Population ageing brings many complex challenges to contemporary workplaces. First, as pressures to increase participation of mature workforce increase, organisations need to work out how to maintain employee motivation, productivity, and wellbeing over a significantly longer working lifespan. Second, with an aging workforce comes increased age diversity, so organisations need to facilitate productive interactions between employees of very different ages. Evidence suggests that when organisations fail to adapt their strategies to address these demographic trends, they can face negative outcomes in terms of productivity and long-term survival.
However, there is insufficient research about what types of work practices and workplace interventions make a positive difference to older workers’ experiences and outcomes. For the past few years, a research team from the Centre of Excellence in Population Ageing Research (CEPAR) has been working with organisations and employees across Australia to fill this gap. The research project, Organisations and the Mature Workforce brings together researchers from Curtin University, Perth, and the University of Sydney. Its main aim is to develop knowledge that guides employers on what management approaches might be most appropriate to support successful ageing at work.
Our research project has two key components. First, we use large scale surveys across various industries to understand wider trends for the Australian mature workforce and the impact of macro level changes such as the COVID-19 pandemic. Second, we work directly with public and private sector organisations to better understand their specific aims and challenges in relation to their ageing workforce. We further assist them in developing and implementing tailored interventions, as well as evaluating the outcomes of these interventions.
While our research is still ongoing, the work we have done for the past few years has led us to elaborate a guiding framework for organisations, which we will shortly describe below.
What enables successful ageing at work? Include, Individualise, Integrate framework
Our research points towards a simple framework that could guide organisations in adapting their strategies to meet the challenges of an ageing and age diverse workforce. The framework, which we often refer to as the “3I” model, focuses on three key areas: Include, Individualise, and Integrate.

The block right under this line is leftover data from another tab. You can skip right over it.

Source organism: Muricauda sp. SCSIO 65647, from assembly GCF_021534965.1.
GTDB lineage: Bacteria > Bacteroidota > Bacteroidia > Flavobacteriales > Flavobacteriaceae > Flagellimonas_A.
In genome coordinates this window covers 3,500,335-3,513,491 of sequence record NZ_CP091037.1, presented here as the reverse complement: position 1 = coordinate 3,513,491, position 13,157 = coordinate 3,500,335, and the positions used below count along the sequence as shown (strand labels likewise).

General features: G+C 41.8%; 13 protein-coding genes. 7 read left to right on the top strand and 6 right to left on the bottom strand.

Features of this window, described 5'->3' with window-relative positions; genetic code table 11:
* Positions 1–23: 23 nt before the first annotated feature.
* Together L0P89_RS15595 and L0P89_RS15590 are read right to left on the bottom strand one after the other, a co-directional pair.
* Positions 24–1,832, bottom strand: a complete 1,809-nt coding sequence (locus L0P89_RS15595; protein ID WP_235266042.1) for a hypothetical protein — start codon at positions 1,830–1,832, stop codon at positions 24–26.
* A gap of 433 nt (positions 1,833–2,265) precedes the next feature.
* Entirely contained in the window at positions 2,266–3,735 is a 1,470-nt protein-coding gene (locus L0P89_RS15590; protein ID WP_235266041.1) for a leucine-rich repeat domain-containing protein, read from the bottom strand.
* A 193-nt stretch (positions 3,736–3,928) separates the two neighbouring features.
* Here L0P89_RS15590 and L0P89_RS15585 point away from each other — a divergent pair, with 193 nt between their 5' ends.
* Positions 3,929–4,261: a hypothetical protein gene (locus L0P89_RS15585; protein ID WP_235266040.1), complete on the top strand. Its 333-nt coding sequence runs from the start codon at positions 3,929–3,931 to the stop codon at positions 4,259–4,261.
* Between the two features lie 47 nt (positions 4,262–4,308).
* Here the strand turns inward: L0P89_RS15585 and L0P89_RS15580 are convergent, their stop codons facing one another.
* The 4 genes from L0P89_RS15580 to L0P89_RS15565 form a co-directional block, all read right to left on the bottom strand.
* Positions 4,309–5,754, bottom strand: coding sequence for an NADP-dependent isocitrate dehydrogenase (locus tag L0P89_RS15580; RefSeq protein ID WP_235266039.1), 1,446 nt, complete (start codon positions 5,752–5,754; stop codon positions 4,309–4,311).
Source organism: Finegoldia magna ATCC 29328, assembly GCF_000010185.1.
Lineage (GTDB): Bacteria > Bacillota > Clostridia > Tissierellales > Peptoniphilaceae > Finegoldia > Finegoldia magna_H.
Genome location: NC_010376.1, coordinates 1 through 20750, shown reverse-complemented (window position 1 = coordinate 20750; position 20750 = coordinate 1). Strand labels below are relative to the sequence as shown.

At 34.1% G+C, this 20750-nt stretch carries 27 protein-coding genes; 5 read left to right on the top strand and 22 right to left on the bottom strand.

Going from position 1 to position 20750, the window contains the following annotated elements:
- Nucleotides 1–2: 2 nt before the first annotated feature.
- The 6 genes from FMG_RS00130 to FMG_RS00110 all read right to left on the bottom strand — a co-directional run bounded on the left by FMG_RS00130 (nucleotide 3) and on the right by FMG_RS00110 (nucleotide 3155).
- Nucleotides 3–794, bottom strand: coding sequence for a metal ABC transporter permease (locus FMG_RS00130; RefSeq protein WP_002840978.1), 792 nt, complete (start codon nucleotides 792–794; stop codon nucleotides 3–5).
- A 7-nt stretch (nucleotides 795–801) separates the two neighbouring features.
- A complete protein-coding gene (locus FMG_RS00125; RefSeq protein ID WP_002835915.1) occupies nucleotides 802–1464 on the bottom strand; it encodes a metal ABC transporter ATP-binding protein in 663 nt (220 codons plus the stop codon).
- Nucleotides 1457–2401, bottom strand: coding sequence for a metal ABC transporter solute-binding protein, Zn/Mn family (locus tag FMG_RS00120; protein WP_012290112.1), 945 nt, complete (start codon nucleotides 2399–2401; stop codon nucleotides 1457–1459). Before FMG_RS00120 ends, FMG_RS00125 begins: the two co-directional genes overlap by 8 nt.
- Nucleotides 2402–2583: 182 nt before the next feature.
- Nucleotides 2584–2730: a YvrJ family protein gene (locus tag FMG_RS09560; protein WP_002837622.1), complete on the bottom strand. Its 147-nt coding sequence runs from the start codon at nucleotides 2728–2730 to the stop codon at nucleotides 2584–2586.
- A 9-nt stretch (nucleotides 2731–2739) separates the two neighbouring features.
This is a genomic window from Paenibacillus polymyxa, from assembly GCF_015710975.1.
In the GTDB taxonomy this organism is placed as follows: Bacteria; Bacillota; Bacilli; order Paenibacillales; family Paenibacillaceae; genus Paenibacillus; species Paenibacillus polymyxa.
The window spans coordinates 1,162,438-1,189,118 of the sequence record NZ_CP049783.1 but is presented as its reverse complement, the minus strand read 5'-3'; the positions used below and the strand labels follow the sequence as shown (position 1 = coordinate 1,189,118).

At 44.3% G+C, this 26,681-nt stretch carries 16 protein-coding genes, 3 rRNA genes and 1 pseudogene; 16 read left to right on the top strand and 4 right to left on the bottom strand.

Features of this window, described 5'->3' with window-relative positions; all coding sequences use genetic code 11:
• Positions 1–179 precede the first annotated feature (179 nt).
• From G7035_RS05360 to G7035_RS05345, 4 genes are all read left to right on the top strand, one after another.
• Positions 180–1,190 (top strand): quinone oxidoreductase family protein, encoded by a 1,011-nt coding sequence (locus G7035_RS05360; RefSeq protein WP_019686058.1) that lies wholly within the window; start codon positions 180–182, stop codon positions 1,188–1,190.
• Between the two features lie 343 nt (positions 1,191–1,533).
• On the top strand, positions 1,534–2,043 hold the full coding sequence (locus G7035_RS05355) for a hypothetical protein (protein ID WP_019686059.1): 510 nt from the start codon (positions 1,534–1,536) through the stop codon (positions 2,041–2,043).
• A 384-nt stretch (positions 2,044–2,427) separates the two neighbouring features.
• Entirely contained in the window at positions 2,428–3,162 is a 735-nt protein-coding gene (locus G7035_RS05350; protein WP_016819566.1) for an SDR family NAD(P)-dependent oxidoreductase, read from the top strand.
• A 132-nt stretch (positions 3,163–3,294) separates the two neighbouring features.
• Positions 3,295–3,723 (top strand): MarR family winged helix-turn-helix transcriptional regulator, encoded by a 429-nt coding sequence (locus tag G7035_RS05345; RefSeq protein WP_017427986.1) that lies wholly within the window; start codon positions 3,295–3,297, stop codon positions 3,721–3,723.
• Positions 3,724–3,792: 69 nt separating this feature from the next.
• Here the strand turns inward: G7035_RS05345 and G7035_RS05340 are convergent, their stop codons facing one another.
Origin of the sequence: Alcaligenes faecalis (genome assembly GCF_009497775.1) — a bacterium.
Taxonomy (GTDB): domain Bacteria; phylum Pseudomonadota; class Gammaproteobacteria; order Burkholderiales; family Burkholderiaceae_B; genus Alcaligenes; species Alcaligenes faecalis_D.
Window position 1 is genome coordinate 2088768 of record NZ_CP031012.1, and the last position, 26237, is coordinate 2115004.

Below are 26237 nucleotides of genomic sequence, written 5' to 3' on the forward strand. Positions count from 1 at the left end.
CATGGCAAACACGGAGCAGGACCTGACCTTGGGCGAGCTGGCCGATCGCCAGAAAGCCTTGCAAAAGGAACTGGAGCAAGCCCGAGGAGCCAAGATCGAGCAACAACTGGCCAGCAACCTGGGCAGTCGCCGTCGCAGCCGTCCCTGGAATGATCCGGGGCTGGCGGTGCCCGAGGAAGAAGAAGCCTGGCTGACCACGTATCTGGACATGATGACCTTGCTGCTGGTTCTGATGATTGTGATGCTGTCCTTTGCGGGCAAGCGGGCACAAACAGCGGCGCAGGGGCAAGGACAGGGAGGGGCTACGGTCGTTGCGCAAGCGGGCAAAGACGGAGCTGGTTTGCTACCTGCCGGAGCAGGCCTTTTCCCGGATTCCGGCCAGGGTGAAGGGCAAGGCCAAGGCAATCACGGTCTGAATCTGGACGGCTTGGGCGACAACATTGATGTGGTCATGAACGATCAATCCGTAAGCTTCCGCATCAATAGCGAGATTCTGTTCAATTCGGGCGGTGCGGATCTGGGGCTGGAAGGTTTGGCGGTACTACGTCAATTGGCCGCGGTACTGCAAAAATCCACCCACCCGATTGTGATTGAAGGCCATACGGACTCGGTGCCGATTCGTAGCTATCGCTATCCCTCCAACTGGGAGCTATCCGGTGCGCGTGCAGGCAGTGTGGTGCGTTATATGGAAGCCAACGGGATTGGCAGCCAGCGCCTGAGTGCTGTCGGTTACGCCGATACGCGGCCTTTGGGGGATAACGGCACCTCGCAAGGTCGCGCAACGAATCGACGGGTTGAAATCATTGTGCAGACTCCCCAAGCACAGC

Include, Individualise, and Integrate
Include refers to those strategies that are aimed at creating an environment which is not only free from age related stereotypes and discrimination, but also where workers of all ages feel welcomed and valued. Unfortunately, bias and discrimination are still very much part of the work experience of mature Australians. For example, in our research more than 50% of mature workers report that they are not given equal access to training or other opportunities to maintain or upgrade their skills. And only 45% of older workers feel that they have supportive leaders who value their contributions. Furthermore, our large survey of mature workers during COVID showed that levels of age bias experienced by employees at the beginning of the pandemic were predictive of changes in employee wellbeing, performance, and withdrawal indicators at 6 and 12 months after.
Individualise strategies actively target the individual changes that can be associated with ageing. As employees can experience varied age-related losses (for example in cognitive speed or physical strength) as well as gains (such as increased expertise, loyalty, and conscientiousness), strategies like flexible work arrangements, or work redesign can be used to offset the losses and maximise the gains. Unfortunately, in our research employees systematically report only moderate availability of such individualising practices, despite the fact that they are typically associated with higher work engagement, lower turnover, and intention to retire at a later age
Integrate strategies aim to actively utilise the strengths of mature workers by improving the way age diverse employees interact and work together. Employees of different ages bring a range of work experiences, knowledge, skills, and abilities to the table. Organisations can use these to derive competitive advantage by facilitating knowledge sharing and good collaboration practices. However, if not appropriately managed, increased age diversity can lead to conflict and poor communication. Our research so far indicates that Australian workplaces dedicate the least attention to this critical area. Moreover, integrative strategies appeared to be the most affected during the COVID pandemic compared to pre-pandemic levels signalling possible risks for knowledge loss.
In sum, we urge organisations to carefully reconsider and balance their policies and practices to create a work environment that welcomes, accepts and values employees of all ages (Include), that meets their age specific needs and preferences (Individualise), and fosters collaboration and knowledge exchange (Integrate). However, we also acknowledge that this process is not necessarily easy and can take a long time. But even small changes can have a large impact and can yield long term benefits, not only for our ageing population, but also for organisations. Therefore, we hope our work inspires more organisations to actively consider their approach to the ageing workforce.
Daniela Andrei, PhD
Senior Research Fellow
ARC Centre of Excellence in Population Ageing Research | Future of Work Institute | Curtin University
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